As the parliamentary by-elections (in those constituencies where the turnout had been lower than 50%) move closer, the president and his supporters step up their criticism of the Constitutional Court, which had declared several presidential decrees unconstitutional (such as the decree banning the metro workers union and lifting deputies’ parliamentary immunity). Lukasenka had ignored these Supreme Court decisions. He declares that the Constitutional Court is not entitled to defy the President’s decrees, since the President is elected by the people, whereas the Constitution Court judges a appointed by parliament. He even questions the Constitutional Court as an institution.

Again, the elections are neglected by the official media. Lukashenka declares that if participation turns out too low again and if the necessary number of deputies are again not elected, he intends to introduce direct presidential rule.

These comments fit in very well with the sensational interview which Lukashenka gives the German newspaper “Handelsblatt” in December 1995 and in which he expresses his view of Adolph Hitler’s policies in the 30s. He says, for example:

“…At the time Germany was raised from the ruins thanks to a firm hand. Not everything that was connected to a certain Adolph Hitler in Germany was bad. Remember his rule in Germany. The German order had grown over centuries. Under Hitler this process reached its culmination. This is perfectly in line with our understanding of a presidential republic and of the role of its president. I want to emphasize that one man cannot be all black or all white. There are positive sides as well. Germany was once built up out of the ruins with the help of a strong presidential force. Germany was raised thanks to this strong force, thanks to the fact that the whole nation united around its leader. Today we are going through a similar period, when we have to unite around one person or group of people in order to survive, hold out and get back on our feet again…”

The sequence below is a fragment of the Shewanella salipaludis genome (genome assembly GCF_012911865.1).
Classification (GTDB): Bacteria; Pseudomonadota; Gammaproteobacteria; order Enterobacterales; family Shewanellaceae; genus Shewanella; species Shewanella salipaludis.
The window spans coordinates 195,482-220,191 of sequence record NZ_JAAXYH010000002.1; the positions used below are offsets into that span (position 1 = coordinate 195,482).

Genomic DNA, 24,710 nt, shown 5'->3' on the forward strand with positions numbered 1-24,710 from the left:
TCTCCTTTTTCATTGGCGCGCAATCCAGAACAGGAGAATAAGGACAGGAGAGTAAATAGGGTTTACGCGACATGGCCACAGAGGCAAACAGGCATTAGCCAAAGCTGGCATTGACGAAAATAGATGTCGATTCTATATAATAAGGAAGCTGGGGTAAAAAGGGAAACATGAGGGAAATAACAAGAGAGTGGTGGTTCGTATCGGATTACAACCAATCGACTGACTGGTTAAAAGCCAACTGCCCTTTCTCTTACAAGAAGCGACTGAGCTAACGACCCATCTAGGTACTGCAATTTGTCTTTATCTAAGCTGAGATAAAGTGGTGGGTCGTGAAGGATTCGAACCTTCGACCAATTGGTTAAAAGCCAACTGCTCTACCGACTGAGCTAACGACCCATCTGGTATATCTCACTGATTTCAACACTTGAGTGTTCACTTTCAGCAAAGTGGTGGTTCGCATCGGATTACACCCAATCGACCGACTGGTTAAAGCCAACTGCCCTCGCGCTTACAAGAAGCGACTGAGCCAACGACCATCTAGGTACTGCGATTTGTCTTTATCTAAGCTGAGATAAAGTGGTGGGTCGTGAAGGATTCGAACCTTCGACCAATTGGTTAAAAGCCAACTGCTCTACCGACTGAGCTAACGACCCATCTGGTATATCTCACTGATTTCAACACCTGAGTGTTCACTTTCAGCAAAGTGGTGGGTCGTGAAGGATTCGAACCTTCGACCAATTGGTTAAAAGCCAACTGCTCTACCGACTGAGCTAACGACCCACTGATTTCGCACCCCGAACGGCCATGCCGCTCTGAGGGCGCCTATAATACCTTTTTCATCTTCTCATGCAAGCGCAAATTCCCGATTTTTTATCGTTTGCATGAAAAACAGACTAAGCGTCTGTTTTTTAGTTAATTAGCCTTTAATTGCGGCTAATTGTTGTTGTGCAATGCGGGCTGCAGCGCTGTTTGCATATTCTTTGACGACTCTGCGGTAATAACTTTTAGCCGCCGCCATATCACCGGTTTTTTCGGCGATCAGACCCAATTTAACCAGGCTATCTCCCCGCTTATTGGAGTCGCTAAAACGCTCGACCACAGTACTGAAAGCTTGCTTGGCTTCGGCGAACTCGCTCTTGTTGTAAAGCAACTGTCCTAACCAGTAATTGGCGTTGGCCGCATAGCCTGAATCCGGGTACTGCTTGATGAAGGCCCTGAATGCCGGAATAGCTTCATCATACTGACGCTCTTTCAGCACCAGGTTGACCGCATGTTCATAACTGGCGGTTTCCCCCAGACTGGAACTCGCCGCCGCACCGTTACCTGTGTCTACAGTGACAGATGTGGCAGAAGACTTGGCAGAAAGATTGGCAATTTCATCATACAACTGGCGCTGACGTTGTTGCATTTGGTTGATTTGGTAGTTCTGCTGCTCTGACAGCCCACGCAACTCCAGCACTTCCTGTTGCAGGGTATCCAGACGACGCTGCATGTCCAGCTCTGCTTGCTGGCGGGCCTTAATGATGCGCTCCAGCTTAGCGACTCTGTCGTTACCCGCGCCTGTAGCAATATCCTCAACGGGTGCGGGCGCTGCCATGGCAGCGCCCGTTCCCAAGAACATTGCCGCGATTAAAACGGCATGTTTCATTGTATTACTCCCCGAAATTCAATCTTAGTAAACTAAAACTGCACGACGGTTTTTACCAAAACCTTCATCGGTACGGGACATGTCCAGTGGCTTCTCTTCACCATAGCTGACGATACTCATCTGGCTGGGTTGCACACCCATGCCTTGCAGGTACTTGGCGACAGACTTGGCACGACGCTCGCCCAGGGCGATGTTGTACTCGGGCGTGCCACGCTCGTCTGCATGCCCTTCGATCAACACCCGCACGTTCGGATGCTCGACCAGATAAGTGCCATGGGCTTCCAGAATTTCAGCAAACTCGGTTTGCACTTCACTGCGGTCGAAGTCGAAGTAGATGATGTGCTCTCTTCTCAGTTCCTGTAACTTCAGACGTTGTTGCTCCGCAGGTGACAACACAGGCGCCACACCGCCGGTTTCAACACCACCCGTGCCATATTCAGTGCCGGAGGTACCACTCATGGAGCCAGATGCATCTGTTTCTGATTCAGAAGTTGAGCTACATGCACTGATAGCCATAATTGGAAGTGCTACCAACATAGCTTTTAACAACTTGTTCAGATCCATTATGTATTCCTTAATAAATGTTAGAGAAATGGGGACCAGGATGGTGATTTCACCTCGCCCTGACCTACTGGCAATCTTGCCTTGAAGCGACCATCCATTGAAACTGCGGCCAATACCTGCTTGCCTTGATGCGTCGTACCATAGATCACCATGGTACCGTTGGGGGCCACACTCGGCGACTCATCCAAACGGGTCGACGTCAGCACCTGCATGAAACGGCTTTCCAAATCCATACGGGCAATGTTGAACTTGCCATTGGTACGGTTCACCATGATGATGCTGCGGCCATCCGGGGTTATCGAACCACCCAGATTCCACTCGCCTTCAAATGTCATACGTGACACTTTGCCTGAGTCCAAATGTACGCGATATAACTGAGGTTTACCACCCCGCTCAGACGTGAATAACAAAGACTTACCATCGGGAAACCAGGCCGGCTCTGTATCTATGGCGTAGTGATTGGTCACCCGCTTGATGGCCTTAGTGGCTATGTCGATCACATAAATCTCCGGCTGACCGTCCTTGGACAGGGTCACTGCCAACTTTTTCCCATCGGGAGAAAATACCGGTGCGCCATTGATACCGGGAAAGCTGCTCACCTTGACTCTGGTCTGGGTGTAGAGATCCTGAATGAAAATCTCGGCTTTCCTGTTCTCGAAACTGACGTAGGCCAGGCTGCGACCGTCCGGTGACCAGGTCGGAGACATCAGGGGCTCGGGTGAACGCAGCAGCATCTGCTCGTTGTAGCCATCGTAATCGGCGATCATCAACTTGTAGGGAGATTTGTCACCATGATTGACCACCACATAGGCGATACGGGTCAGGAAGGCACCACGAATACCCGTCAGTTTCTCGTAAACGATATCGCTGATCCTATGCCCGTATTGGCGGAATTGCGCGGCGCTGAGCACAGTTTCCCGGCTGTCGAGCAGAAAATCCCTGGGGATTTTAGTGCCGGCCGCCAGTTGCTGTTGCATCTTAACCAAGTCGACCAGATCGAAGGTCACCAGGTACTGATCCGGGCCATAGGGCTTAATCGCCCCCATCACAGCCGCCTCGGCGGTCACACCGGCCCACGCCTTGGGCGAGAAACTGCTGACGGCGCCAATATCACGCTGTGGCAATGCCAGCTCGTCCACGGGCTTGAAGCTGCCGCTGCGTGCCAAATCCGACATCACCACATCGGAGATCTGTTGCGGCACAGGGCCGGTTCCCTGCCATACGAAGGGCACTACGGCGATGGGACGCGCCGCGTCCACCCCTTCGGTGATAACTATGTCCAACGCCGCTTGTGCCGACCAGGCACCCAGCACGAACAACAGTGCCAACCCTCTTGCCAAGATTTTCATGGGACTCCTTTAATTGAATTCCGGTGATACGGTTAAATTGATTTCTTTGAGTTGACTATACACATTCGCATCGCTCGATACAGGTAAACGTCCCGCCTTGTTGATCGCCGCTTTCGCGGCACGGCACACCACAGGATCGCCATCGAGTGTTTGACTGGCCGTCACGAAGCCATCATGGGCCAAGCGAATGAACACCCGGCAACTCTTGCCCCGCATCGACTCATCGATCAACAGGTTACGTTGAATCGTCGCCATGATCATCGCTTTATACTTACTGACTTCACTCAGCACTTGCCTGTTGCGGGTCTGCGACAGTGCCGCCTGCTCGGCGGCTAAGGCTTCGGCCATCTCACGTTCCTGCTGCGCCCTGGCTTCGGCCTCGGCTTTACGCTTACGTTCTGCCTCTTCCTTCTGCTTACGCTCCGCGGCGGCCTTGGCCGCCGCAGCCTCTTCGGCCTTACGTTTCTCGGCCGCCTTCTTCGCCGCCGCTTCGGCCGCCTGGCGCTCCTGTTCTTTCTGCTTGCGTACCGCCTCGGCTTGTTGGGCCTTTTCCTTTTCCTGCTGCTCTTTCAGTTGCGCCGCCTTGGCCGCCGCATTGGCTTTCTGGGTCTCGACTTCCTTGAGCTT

The following day Lukasenka’s spokesman Zamiatalin tries to deny what the president has said.

Despite everything, the elections take place…

… Not a single candidate of the Belarusian Popular Front makes it into parliament. In those constituencies where they had a chance of being elected, “strange” things happen: either participation is one or two hundred votes too low for the result to be recognised as valid, or a huge number of ballots turn up with all candidates crossed out.

In January 1996 the first session of the new parliament (consisting of 199 instead of 250 deputies) take place. The leader of the Agrarian Party, Siamion Sharecki (Sharetsky), is elected speaker of parliament. The parliament is made up of the following party groups: the pro-presidential “Zhoda” (“Consensus”), the communist party, the Agrarian Party, the Civil Action Party (“Hramadzianskaje dziejannie”) of former National Bank chairman Stanislau Bahdankievic and the Social Democratic group. The remaining deputies are independent.

The first free presidential elections, which marked the most important moment in the recent political history of Belarus, took place in June and July 1994. Prime Minister Viacheslau Kiebich, who could rely on the support of the Supreme Soviet and large parts of the media, was seen as the most likely winner. But things took a different turn. The result of the elections was a major surprise not only for the West: the second ballot on July 10, 1994 showed the populist Aliaksandr Lukashenka as the clear winner with an overwhelming majority of 81.7% of the vote. Kiebich resigned his office as prime minister. The leader of the Belarusian Popular Front BNF, Zianon Pazniak, and former President of Parliament Stanislau Shushkievich were both defeated at the first ballot with 12.9% and 9.9% respectively.

Who is Aliaksandr Lukashenka?